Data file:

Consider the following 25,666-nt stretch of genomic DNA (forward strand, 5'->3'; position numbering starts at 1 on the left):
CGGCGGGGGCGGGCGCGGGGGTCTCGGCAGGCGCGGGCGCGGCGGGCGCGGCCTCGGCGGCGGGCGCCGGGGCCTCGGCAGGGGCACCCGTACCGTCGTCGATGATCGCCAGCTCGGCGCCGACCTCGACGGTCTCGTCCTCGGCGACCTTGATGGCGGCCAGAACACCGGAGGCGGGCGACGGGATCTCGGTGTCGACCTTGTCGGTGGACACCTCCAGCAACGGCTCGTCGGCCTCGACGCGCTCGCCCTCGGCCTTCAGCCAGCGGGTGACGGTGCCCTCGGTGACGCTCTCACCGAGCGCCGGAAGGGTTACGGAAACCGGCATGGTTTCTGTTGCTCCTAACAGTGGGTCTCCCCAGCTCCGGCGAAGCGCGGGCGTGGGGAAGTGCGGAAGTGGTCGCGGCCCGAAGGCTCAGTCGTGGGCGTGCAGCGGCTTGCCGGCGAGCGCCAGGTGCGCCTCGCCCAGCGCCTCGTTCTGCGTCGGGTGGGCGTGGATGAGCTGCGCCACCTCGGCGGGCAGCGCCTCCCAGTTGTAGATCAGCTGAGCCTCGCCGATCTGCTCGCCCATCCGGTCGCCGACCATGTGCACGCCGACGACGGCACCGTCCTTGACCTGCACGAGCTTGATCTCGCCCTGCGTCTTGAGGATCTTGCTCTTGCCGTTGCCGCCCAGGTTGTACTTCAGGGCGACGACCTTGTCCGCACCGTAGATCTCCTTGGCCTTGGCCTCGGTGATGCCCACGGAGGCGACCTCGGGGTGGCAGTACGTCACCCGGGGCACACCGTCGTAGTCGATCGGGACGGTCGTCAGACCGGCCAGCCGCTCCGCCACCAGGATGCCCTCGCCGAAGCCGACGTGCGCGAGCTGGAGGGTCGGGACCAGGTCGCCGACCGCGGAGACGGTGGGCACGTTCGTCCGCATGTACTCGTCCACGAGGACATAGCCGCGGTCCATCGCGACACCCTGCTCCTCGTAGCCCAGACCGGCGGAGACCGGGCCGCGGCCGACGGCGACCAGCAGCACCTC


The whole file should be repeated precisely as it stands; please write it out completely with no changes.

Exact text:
Consider the following 25,666-nt stretch of genomic DNA (forward strand, 5'->3'; position numbering starts at 1 on the left):
CGGCGGGGGCGGGCGCGGGGGTCTCGGCAGGCGCGGGCGCGGCGGGCGCGGCCTCGGCGGCGGGCGCCGGGGCCTCGGCAGGGGCACCCGTACCGTCGTCGATGATCGCCAGCTCGGCGCCGACCTCGACGGTCTCGTCCTCGGCGACCTTGATGGCGGCCAGAACACCGGAGGCGGGCGACGGGATCTCGGTGTCGACCTTGTCGGTGGACACCTCCAGCAACGGCTCGTCGGCCTCGACGCGCTCGCCCTCGGCCTTCAGCCAGCGGGTGACGGTGCCCTCGGTGACGCTCTCACCGAGCGCCGGAAGGGTTACGGAAACCGGCATGGTTTCTGTTGCTCCTAACAGTGGGTCTCCCCAGCTCCGGCGAAGCGCGGGCGTGGGGAAGTGCGGAAGTGGTCGCGGCCCGAAGGCTCAGTCGTGGGCGTGCAGCGGCTTGCCGGCGAGCGCCAGGTGCGCCTCGCCCAGCGCCTCGTTCTGCGTCGGGTGGGCGTGGATGAGCTGCGCCACCTCGGCGGGCAGCGCCTCCCAGTTGTAGATCAGCTGAGCCTCGCCGATCTGCTCGCCCATCCGGTCGCCGACCATGTGCACGCCGACGACGGCACCGTCCTTGACCTGCACGAGCTTGATCTCGCCCTGCGTCTTGAGGATCTTGCTCTTGCCGTTGCCGCCCAGGTTGTACTTCAGGGCGACGACCTTGTCCGCACCGTAGATCTCCTTGGCCTTGGCCTCGGTGATGCCCACGGAGGCGACCTCGGGGTGGCAGTACGTCACCCGGGGCACACCGTCGTAGTCGATCGGGACGGTCGTCAGACCGGCCAGCCGCTCCGCCACCAGGATGCCCTCGCCGAAGCCGACGTGCGCGAGCTGGAGGGTCGGGACCAGGTCGCCGACCGCGGAGACGGTGGGCACGTTCGTCCGCATGTACTCGTCCACGAGGACATAGCCGCGGTCCATCGCGACACCCTGCTCCTCGTAGCCCAGACCGGCGGAGACCGGGCCGCGGCCGACGGCGACCAGCAGCACCTC